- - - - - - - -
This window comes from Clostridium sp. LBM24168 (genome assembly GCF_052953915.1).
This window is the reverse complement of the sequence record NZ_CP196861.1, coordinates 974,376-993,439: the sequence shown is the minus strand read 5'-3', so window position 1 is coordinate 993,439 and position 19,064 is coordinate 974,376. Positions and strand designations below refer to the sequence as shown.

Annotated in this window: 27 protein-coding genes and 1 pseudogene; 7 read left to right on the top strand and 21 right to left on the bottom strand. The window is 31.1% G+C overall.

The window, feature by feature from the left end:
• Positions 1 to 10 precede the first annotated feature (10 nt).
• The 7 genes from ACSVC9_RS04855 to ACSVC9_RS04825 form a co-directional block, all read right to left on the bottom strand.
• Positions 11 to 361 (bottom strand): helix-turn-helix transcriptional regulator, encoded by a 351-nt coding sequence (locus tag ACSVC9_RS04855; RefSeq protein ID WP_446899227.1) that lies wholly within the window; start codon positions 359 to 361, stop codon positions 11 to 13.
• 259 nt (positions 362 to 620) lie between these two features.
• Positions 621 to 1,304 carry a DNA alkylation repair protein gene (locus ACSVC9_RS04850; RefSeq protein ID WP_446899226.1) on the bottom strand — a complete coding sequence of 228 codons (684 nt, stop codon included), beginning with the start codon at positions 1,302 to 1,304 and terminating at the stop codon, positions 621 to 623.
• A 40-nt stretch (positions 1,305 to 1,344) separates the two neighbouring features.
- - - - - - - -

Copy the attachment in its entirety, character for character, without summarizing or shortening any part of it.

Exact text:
This window comes from Clostridium sp. LBM24168 (genome assembly GCF_052953915.1).
This window is the reverse complement of the sequence record NZ_CP196861.1, coordinates 974,376-993,439: the sequence shown is the minus strand read 5'-3', so window position 1 is coordinate 993,439 and position 19,064 is coordinate 974,376. Positions and strand designations below refer to the sequence as shown.

Annotated in this window: 27 protein-coding genes and 1 pseudogene; 7 read left to right on the top strand and 21 right to left on the bottom strand. The window is 31.1% G+C overall.

The window, feature by feature from the left end:
• Positions 1 to 10 precede the first annotated feature (10 nt).
• The 7 genes from ACSVC9_RS04855 to ACSVC9_RS04825 form a co-directional block, all read right to left on the bottom strand.
• Positions 11 to 361 (bottom strand): helix-turn-helix transcriptional regulator, encoded by a 351-nt coding sequence (locus tag ACSVC9_RS04855; RefSeq protein ID WP_446899227.1) that lies wholly within the window; start codon positions 359 to 361, stop codon positions 11 to 13.
• 259 nt (positions 362 to 620) lie between these two features.
• Positions 621 to 1,304 carry a DNA alkylation repair protein gene (locus ACSVC9_RS04850; RefSeq protein ID WP_446899226.1) on the bottom strand — a complete coding sequence of 228 codons (684 nt, stop codon included), beginning with the start codon at positions 1,302 to 1,304 and terminating at the stop codon, positions 621 to 623.
• A 40-nt stretch (positions 1,305 to 1,344) separates the two neighbouring features.